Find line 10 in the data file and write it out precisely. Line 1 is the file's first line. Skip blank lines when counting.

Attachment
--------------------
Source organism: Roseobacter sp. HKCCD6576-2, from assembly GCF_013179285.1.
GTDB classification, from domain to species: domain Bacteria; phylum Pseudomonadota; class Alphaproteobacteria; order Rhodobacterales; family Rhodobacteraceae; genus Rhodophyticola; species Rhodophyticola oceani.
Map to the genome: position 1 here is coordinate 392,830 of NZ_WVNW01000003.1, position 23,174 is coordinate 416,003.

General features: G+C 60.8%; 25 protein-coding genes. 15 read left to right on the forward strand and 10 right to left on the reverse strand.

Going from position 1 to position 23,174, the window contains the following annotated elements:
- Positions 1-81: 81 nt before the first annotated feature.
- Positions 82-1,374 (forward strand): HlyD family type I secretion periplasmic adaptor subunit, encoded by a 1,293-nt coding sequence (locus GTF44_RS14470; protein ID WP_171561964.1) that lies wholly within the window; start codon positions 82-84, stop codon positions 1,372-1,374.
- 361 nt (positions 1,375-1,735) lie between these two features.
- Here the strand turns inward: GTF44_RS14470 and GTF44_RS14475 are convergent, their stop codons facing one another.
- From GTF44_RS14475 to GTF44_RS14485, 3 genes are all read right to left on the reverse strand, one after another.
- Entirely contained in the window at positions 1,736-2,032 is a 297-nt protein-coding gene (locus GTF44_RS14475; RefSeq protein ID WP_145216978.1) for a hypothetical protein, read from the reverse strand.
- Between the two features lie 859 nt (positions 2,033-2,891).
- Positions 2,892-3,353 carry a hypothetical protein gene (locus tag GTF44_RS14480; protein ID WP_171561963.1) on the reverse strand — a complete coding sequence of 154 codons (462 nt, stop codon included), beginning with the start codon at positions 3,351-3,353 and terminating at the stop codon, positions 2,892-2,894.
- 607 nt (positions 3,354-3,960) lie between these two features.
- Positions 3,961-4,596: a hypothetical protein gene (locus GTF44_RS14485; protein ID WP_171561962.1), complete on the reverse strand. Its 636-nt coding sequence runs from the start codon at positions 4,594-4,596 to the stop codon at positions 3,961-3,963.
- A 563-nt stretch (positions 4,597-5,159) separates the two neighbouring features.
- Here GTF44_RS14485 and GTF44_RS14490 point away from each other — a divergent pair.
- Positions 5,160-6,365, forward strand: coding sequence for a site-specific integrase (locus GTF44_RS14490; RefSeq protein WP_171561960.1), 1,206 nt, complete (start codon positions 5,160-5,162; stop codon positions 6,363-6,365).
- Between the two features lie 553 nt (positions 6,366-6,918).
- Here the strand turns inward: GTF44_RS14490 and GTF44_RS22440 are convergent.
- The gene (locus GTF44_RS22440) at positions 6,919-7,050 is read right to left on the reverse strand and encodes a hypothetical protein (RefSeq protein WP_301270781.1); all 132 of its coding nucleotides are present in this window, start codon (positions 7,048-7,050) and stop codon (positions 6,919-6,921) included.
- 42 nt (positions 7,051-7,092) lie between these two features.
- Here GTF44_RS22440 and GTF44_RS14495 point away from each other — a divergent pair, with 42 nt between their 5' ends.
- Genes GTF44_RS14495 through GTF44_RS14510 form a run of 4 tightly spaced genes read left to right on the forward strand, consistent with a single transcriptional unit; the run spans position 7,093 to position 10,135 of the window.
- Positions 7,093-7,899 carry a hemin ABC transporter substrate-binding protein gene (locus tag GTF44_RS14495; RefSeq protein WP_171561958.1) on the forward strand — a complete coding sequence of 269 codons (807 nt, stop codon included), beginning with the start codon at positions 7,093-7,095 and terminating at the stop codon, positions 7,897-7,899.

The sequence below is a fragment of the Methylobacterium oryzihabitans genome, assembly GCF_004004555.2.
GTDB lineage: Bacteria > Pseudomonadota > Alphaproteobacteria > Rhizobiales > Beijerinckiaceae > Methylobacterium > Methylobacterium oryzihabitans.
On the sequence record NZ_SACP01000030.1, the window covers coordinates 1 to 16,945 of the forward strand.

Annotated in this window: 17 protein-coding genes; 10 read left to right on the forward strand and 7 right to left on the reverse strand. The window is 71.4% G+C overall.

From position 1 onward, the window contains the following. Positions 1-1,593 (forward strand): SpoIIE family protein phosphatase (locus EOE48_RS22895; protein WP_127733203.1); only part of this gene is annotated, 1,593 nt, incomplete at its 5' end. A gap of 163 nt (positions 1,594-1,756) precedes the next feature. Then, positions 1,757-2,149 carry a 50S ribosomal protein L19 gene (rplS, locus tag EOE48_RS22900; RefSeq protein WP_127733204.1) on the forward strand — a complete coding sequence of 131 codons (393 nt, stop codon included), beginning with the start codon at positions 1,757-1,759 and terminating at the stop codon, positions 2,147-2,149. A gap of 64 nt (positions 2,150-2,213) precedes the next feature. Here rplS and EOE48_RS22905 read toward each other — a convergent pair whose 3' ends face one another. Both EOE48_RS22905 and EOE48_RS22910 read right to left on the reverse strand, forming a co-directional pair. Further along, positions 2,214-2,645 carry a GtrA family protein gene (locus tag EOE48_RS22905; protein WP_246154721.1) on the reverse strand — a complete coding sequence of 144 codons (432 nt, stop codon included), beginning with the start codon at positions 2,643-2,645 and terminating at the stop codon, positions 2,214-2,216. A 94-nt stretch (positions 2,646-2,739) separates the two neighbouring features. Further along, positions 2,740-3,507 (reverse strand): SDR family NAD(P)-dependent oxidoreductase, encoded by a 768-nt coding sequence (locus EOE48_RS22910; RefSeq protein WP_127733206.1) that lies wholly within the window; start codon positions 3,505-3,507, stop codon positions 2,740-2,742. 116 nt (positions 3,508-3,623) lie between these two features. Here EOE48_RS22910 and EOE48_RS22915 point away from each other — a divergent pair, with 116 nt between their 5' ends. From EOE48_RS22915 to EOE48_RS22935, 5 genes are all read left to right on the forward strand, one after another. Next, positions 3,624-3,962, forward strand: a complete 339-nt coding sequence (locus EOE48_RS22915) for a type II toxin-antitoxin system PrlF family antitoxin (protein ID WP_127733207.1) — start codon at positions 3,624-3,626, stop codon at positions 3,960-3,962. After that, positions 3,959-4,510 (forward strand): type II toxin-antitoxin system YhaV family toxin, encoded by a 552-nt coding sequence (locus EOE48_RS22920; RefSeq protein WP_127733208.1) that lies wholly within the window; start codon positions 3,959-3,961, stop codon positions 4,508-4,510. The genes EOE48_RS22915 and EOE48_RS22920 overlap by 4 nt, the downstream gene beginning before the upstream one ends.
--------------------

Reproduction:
- From GTF44_RS14475 to GTF44_RS14485, 3 genes are all read right to left on the reverse strand, one after another.